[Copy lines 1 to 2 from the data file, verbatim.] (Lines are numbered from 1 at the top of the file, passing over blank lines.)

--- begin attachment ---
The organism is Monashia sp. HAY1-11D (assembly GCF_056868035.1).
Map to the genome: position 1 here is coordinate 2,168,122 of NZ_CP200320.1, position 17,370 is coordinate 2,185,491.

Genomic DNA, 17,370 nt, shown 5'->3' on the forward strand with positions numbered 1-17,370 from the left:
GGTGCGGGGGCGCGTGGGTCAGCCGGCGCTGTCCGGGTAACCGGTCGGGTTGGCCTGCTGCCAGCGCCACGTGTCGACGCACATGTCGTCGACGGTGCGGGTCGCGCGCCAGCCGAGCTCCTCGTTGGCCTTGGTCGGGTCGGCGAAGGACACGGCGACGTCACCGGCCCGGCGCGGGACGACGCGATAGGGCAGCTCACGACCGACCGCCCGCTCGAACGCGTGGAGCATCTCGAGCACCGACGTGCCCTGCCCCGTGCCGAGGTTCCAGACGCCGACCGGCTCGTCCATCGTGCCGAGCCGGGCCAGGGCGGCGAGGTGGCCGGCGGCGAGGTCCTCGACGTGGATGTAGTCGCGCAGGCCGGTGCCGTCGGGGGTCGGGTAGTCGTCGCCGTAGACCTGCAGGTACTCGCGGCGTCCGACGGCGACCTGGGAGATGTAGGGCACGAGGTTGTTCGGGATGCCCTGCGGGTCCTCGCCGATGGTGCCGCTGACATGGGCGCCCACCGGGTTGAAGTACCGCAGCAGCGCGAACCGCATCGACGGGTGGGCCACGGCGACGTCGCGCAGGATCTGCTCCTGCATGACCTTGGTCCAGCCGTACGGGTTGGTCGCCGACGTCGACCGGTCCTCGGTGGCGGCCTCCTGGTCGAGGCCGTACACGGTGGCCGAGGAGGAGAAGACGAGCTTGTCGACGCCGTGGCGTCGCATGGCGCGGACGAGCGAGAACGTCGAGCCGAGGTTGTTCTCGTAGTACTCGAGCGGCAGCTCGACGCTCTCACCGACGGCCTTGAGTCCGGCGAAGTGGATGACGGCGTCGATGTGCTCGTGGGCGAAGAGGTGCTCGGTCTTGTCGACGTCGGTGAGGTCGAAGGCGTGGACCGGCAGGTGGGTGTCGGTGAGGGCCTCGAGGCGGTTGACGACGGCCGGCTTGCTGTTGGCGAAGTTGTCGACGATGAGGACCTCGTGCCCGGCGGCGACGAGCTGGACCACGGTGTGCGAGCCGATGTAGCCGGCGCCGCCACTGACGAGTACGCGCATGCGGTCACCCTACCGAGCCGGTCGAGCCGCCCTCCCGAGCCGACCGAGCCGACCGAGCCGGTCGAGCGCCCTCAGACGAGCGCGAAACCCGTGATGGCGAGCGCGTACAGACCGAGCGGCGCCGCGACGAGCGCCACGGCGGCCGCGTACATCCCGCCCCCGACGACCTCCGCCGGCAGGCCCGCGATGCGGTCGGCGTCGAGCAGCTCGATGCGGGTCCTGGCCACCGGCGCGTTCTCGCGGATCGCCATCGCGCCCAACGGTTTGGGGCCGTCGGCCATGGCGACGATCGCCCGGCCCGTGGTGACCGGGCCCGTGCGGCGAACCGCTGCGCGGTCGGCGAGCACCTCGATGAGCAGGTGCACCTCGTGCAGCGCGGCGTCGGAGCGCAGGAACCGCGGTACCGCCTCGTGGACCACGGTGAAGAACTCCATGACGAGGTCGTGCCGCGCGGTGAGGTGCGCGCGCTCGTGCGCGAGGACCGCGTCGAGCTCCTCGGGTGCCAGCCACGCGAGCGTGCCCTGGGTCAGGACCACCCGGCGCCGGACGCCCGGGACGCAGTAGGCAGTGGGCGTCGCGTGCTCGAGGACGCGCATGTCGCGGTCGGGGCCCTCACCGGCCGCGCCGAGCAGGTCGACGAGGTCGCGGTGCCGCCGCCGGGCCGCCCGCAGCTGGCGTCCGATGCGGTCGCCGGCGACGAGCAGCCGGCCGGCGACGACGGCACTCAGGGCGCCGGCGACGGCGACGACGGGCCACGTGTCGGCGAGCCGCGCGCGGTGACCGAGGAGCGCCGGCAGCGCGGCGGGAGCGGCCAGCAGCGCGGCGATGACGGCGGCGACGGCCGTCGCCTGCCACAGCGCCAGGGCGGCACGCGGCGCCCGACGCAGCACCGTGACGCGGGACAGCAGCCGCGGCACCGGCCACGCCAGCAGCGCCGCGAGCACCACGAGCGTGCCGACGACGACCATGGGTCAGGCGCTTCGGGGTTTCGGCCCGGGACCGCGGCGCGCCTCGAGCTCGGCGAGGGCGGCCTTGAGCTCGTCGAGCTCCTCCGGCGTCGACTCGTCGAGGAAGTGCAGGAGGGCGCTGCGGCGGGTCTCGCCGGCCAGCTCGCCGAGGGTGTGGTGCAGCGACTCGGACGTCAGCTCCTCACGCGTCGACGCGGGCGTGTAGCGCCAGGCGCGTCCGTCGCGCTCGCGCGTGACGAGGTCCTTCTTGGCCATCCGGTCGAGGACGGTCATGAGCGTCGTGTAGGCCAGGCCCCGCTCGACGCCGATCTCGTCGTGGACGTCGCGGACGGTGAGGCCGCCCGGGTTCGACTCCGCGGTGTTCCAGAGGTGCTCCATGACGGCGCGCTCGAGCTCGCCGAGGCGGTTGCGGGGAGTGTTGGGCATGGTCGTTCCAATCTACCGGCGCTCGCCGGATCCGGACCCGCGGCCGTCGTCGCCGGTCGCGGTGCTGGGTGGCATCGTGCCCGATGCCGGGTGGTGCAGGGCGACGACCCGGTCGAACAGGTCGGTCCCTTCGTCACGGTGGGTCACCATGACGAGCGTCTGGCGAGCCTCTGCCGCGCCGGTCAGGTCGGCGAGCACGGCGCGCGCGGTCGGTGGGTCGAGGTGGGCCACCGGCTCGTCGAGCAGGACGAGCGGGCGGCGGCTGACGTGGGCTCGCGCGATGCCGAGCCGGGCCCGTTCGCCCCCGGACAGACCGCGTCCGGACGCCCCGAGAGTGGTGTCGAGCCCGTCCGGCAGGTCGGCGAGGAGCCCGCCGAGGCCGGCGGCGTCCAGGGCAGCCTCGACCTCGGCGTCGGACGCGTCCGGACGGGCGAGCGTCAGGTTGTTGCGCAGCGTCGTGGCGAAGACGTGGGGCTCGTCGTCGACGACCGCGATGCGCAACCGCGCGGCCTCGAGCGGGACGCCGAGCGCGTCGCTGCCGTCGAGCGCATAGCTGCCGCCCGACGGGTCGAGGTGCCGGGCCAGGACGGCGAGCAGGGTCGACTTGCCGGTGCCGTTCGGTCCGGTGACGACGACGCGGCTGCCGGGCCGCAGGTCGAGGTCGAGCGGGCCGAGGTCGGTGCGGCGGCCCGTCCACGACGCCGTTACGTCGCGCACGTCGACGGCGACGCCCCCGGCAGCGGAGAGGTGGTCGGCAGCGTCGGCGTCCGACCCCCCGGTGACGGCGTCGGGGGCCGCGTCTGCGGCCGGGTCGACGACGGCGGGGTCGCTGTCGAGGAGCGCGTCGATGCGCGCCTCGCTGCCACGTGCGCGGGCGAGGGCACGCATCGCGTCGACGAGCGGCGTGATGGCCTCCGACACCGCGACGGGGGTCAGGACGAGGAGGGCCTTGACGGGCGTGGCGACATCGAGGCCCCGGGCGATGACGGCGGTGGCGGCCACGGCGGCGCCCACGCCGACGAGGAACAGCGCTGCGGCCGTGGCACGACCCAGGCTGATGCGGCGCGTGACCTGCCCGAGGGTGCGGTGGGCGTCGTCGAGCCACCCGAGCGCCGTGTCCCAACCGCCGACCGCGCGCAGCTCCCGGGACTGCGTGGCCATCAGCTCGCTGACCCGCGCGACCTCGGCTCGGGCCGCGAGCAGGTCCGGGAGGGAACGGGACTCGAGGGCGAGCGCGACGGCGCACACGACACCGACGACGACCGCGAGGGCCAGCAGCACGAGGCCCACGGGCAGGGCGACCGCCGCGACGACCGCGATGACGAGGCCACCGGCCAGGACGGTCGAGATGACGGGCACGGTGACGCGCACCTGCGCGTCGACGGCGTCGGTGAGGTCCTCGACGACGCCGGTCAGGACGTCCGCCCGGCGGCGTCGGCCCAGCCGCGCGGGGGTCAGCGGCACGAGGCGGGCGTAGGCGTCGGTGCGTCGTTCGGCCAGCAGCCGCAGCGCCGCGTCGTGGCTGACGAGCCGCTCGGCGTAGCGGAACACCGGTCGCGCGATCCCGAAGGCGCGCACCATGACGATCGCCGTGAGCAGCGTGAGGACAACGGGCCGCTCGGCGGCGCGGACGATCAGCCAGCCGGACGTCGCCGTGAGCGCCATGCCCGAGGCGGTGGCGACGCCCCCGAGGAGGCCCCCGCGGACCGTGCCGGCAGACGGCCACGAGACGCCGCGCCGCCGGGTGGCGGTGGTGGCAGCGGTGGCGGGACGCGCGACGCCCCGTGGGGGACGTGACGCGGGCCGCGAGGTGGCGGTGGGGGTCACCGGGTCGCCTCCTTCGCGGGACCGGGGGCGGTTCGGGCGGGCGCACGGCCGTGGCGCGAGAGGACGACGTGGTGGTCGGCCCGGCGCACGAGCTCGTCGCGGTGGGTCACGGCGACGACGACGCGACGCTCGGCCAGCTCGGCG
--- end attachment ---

The organism is Monashia sp. HAY1-11D (assembly GCF_056868035.1).
Map to the genome: position 1 here is coordinate 2,168,122 of NZ_CP200320.1, position 17,370 is coordinate 2,185,491.